The Regulatory Flexibility Act of 1980 (5 U.S.C. 601 et seq.) requires preparation of flexibility analyses for rules that will have a significant effect on a substantial number of small entities, which include small businesses, organizations, or governmental jurisdictions. In general, the resources to be harvested under this rule are already being harvested and consumed by the local harvester and do not result in an additional dollar benefit to the economy. However, we estimate that two million pounds of meat are harvested by subsistence users annually and, if given an estimated dollar value of $3.00 per pound, this amount would equate to about $6 million in food value statewide. Based upon the amounts and values cited above, the Departments certify that this rulemaking will not have a significant economic effect on a substantial number of small entities within the meaning of the Regulatory Flexibility Act.
Small Business Regulatory Enforcement Fairness Act
Under the Small Business Regulatory Enforcement Fairness Act (5 U.S.C. 801 et seq.), this rule is not a major rule. It does not have an effect on the economy of $100 million or more, will not cause a major increase in costs or prices for consumers, and does not have significant adverse effects on competition, employment, investment, productivity, innovation, or the ability of U.S.-based enterprises to compete with foreign-based enterprises.
Executive Order 12630
Title VIII of ANILCA requires the Secretaries to administer a subsistence priority on public lands. The scope of this program is limited by definition to certain public lands. Likewise, these regulations have no potential takings of private property implications as defined by Executive Order 12630.
Unfunded Mandates Reform Act
The Secretaries have determined and certify pursuant to the Unfunded Mandates Reform Act, 2 U.S.C. 1502 et seq., that this rulemaking will not impose a cost of $100 million or more in any given year on local or State governments or private entities. The implementation of this rule is by Federal agencies and there is no cost imposed on any State or local entities or Tribal governments.
The Secretaries have determined that these regulations meet the applicable standards provided in §§ 3(a) and 3(b)(2) of Executive Order 12988, regarding civil justice reform.
In accordance with Executive Order 13132, the proposed rule does not have sufficient Federalism implications to warrant the preparation of a Federalism Assessment. Title VIII of ANILCA precludes the State from exercising subsistence management authority over fish and wildlife resources on Federal lands unless it meets certain requirements.
The Alaska National Interest Lands Conservation Act does not provide rights to Tribes for the subsistence taking of wildlife, fish, and shellfish. However, the Board will provide Federally recognized Tribes and Alaska Native corporations an opportunity to consult on this rule. Consultation with Alaska Native corporations is based on Public Law 108-199, div. H, Sec. 161, Jan. 23, 2004, 118 Stat. 452, as amended by Public Law 108-447, div. H, title V, Sec. 518, Dec. 8, 2004, 118 Stat. 3267, which provides that: “The Director of the Office of Management and Budget and all Federal agencies shall hereafter consult with Alaska Native corporations on the same basis as Indian Tribes under Executive Order No. 13175.”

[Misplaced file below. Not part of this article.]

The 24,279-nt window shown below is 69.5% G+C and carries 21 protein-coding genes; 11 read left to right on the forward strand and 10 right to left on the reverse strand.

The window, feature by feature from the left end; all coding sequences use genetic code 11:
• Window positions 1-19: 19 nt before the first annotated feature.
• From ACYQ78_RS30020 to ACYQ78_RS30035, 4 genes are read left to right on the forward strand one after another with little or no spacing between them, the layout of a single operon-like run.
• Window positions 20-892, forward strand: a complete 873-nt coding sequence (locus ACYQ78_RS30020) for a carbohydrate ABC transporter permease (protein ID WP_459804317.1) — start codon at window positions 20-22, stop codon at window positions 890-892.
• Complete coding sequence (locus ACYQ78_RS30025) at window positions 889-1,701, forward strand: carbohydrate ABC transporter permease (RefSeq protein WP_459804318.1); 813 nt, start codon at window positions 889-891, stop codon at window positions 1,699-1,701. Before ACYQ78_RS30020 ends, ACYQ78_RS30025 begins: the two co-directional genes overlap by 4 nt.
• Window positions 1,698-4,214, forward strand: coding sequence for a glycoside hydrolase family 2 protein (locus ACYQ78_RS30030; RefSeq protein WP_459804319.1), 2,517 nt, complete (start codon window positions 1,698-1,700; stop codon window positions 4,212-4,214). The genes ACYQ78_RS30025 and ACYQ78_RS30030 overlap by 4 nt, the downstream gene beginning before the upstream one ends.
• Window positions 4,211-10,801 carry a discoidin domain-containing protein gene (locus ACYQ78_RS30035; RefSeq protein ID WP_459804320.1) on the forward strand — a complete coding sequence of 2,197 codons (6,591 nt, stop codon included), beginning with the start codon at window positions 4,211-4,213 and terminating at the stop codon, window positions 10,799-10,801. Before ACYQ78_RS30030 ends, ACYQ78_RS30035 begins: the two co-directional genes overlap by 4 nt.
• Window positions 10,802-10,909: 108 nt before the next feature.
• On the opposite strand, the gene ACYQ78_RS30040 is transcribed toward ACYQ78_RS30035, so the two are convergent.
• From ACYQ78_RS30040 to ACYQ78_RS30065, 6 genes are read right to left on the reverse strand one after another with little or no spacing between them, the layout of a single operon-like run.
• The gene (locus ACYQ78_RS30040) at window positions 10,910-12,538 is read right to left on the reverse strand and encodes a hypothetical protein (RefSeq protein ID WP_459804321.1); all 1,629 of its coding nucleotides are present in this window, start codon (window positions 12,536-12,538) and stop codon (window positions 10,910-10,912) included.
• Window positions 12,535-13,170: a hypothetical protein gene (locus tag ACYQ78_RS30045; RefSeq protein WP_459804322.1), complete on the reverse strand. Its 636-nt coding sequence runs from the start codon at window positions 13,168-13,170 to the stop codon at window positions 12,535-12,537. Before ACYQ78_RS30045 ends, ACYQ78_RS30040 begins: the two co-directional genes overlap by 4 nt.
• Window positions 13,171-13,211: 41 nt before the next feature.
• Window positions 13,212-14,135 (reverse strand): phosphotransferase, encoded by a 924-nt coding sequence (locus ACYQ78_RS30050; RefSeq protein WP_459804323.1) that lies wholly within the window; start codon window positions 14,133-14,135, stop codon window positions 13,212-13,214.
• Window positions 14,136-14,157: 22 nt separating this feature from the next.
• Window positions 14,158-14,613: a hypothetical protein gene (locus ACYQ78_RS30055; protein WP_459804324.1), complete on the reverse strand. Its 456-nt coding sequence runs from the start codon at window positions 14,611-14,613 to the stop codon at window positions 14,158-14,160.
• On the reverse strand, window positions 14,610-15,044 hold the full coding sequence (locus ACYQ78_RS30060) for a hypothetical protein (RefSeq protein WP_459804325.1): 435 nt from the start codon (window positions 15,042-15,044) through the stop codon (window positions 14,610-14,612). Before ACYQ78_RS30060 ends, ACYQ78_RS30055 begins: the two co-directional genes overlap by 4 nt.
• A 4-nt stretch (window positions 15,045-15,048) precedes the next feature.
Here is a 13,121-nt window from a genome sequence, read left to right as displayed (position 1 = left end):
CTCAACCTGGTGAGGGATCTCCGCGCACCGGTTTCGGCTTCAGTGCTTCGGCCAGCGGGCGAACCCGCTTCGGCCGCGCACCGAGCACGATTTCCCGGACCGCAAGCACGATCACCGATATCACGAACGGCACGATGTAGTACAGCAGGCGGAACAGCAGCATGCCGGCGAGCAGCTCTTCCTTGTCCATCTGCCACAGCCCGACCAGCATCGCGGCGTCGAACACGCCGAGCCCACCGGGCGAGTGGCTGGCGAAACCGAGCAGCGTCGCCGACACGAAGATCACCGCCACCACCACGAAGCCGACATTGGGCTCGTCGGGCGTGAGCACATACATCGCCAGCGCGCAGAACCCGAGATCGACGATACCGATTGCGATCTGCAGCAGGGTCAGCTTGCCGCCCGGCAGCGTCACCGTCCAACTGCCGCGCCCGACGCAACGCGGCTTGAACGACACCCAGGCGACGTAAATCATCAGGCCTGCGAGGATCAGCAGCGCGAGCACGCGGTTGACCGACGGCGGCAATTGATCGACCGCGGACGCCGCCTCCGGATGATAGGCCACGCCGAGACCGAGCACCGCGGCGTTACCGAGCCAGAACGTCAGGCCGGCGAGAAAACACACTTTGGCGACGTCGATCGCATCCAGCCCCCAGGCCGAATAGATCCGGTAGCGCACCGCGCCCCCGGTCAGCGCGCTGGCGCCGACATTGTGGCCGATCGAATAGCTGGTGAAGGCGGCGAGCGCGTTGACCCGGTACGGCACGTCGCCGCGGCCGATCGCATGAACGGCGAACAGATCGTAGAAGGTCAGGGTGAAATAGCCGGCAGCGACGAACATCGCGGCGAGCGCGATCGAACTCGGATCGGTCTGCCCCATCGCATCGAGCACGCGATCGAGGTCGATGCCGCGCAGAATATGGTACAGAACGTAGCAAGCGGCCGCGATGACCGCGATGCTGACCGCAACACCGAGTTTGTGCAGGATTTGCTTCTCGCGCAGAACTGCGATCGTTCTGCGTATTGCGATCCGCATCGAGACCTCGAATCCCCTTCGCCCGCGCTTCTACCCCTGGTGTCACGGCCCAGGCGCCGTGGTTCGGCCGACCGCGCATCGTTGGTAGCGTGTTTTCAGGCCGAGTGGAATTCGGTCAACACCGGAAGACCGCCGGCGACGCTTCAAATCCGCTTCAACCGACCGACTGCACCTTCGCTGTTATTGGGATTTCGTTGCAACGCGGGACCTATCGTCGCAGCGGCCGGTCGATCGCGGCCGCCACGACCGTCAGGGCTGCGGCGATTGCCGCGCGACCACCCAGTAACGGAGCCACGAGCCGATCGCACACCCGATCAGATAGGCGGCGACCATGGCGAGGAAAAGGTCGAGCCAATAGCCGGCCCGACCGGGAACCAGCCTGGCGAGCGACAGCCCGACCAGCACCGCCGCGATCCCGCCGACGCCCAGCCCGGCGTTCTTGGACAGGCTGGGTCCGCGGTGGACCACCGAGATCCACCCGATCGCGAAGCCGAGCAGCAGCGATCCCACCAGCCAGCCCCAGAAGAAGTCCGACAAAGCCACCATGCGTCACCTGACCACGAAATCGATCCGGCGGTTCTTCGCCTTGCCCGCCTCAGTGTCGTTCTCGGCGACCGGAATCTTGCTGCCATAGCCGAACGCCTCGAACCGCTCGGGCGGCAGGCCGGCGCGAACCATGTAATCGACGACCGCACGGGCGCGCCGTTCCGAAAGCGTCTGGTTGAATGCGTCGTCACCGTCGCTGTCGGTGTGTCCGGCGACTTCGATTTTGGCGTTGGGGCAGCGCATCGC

The Secretaries, through the Board, will provide a variety of opportunities for consultation: Commenting on proposed changes to the existing rule; engaging in dialogue at the Regional Council meetings; engaging in dialogue at the Board's meetings; and providing input in person, by mail, e-mail, or phone at any time during the rulemaking process.
This Executive Order requires agencies to prepare Statements of Energy Effects when undertaking certain actions. However, this proposed rule is not a significant regulatory action under E.O. 13211, affecting energy supply, distribution, or use, and no Statement of Energy Effects is required.
Theo Matuskowitz drafted these regulations under the guidance of Pat Pourchot, Special Assistant to the Secretary of the Interior for Alaska Affairs, Department of the Interior, Anchorage, Alaska. Additional assistance was provided by:
- Peter J. Probasco, Office of Subsistence Management, U.S. Fish and Wildlife Service; and
- Steve Kessler, Alaska Regional Office, U.S. Forest Service.
List of Subjects
- Administrative practice and procedure
- National forests
- Public lands
- Reporting and recordkeeping requirements
- Administrative practice and procedure
- National forests
- Public lands
- Reporting and recordkeeping requirements
PART ___—SUBSISTENCE MANAGEMENT REGULATIONS FOR PUBLIC LANDS IN ALASKA
2. Amend § __.10 by revising paragraphs (b)(1) and (d)(2) to read as follows:
(b) * * *
(1) The voting members of the Board are: A Chair to be appointed by the Secretary of the Interior with the concurrence of the Secretary of Agriculture; two public members representing rural Alaskan subsistence users to be appointed by the Secretary of the Interior with the concurrence of the Secretary of Agriculture; the Alaska Regional Director, U.S. Fish and Wildlife Service; Alaska Regional Director, National Park Service; Alaska Regional Forester, USDA Forest Service; the Alaska State Director, Bureau of Land Management; and the Alaska Regional Director, Bureau of Indian Affairs. Each Federal agency member of the Board may appoint a designee.
(d) * * * Start Printed Page 7762
(2) A quorum consists of five members.
Dated: February 2, 2011.
Thomas L. Strickland,
Assistant Secretary for Fish and Wildlife and Parks, Department of the Interior.
Dated: January 18, 2011.
Beth G. Pendleton,
Regional Forester, USDA—Forest Service.
[FR Doc. 2011-2959 Filed 2-10-11; 8:45 am]
BILLING CODE 3410-11-P; 4310-55-P